Two Can Play That Game

The first noticeable element in Two Can Play That Game is that the narrator, Shante Smith (Vivica A. Fox, Kingdom Come, Double Take) directly addresses the camera, as if she is confiding to the audience. It is probably the most annoying element of this entire film, especially given the dull characters and meanness present in this lame battle-of-the-sexes so called "romantic comedy." This is the latest 'buppie' film, and it is nice seeing African Americans in roles that do not stereotype them by race, but unfortunate because the gender stereotypes run rampant. Two Can Play That Game essentially takes most of the idiotic concepts from The Rules and puts them to work, demonstrating to everybody who didn't already know that they do not work. Shante thinks her man Keith (Morris Chestnut, The Brothers, The Best Man) is cheating on her, and hatches a plan to win him back.

The bulk of this movie, written and directed by Mark Brown (How to Be a Player) consists of watching Shante's lame attempts to win Keith back by acting like a jerk. It is dumbfounding to think that a grown, educated woman acts this way towards a grown, educated man. Keith has patience, but begins to get annoyed. Good for him. He gravitates toward Conny Spalding (Gabrielle Union, The Brothers, Bring It On), another successful, attractive buppie (hey, they all are in these movies). Still, he cannot fathom why Shante is treating him like dirt. Egging her on are her friends, who believe she is doing he right thing. In Keith's corner is Tony (Anthony Andersen, Exit Wounds, See Spot Run), who has his own asinine opinions on how men should act in such situations. Of all her friends, Shante is the one who has the perfect relationship. That's why she needs to be so maniacal about winning back Keith, her pride and reputation are at stake. She concocts a plan that takes ten days, and by that time she believes Keith will be back in her arms.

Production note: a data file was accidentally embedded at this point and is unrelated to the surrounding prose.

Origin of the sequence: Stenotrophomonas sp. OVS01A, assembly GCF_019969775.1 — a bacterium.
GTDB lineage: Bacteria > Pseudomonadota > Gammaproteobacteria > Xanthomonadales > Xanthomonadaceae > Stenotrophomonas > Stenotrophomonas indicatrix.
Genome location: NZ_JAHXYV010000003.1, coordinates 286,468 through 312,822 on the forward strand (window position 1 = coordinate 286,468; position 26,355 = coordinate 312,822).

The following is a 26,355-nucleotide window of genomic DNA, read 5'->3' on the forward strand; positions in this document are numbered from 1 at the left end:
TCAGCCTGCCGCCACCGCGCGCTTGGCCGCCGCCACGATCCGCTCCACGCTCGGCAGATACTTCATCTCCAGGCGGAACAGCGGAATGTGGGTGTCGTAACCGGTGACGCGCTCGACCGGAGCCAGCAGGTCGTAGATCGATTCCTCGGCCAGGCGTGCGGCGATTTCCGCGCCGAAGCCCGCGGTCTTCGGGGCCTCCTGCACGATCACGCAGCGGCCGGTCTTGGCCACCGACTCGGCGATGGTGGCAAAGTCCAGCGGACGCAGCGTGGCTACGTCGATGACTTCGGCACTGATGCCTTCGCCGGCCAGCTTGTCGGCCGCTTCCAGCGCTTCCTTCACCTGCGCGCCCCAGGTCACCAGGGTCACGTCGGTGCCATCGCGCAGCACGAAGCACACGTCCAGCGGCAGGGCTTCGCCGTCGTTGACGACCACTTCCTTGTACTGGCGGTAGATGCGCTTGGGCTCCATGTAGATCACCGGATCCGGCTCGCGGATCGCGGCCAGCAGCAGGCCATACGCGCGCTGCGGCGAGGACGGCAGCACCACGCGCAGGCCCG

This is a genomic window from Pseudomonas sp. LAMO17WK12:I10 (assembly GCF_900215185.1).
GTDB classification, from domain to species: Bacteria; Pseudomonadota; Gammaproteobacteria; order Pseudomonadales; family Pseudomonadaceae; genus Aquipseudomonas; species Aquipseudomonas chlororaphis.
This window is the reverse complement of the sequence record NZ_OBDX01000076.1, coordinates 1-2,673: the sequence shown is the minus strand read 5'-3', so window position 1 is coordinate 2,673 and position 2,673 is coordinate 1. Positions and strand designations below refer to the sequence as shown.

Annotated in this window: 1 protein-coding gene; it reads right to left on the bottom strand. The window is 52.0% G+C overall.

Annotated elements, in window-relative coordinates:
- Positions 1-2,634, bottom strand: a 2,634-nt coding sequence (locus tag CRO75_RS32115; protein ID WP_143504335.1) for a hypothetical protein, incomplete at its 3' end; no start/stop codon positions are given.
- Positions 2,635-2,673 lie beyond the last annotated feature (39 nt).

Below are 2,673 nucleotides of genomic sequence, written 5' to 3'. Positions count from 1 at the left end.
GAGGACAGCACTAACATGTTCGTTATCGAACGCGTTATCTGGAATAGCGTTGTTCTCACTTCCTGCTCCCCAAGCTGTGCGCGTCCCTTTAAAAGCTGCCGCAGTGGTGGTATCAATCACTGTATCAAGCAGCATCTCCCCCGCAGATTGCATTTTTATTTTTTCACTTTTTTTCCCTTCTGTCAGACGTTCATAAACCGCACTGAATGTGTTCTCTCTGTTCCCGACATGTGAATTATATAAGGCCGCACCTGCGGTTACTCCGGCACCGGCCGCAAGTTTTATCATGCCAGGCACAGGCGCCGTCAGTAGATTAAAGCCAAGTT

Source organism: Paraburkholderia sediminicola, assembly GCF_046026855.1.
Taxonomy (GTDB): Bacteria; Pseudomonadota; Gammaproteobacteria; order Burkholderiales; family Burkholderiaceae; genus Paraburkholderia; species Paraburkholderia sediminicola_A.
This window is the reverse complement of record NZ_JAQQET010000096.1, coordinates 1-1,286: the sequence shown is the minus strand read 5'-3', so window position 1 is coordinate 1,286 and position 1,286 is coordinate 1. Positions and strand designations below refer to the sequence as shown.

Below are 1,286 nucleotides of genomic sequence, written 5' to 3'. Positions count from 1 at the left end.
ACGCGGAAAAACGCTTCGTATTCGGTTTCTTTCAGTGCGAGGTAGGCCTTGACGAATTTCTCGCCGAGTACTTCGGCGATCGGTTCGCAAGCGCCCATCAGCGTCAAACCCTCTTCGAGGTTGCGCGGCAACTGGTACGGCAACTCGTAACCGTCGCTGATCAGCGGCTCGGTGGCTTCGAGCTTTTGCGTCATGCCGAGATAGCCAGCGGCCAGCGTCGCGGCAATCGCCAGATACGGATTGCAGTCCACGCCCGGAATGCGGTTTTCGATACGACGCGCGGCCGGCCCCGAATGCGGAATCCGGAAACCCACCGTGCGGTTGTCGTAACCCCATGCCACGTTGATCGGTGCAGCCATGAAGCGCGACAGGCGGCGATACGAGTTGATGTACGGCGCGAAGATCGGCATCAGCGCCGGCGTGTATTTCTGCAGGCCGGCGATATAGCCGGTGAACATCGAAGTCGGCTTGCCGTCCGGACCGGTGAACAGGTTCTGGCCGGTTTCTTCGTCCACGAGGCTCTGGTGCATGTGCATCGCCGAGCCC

Sounds good, but her plans are just plain dumb. Two Can Play That Game is essentially Shante acting like she is in junior high. Nastiness and mean-spiritedness in movies is not necessarily a bad thing. It can be biting or funny. But Brown's script just makes it look mean. Even worse is that the Keith character seems to have few flaws. He is the one that comes across as sympathetic, not Shante. Keith is a great catch, and if Shante wants to mess with things, let her. So instead of audiences rooting for Shante, they would much rather Keith leave her and find somebody else. Shante's persistence in her plan just makes the ending seem all the more hackneyed. Most of the characters here have little depth, which is yet another reason not to care about this movie. Everybody shows up and wears nice clothes, looks fantastic, and recites their lines. This movie feels and has the same emotional impact as a bad sitcom, just with higher production value.

Haro Rates It: Pretty Bad.
1 hour, 30 minutes, Rated R for language including sexual dialogue.

Back to Movies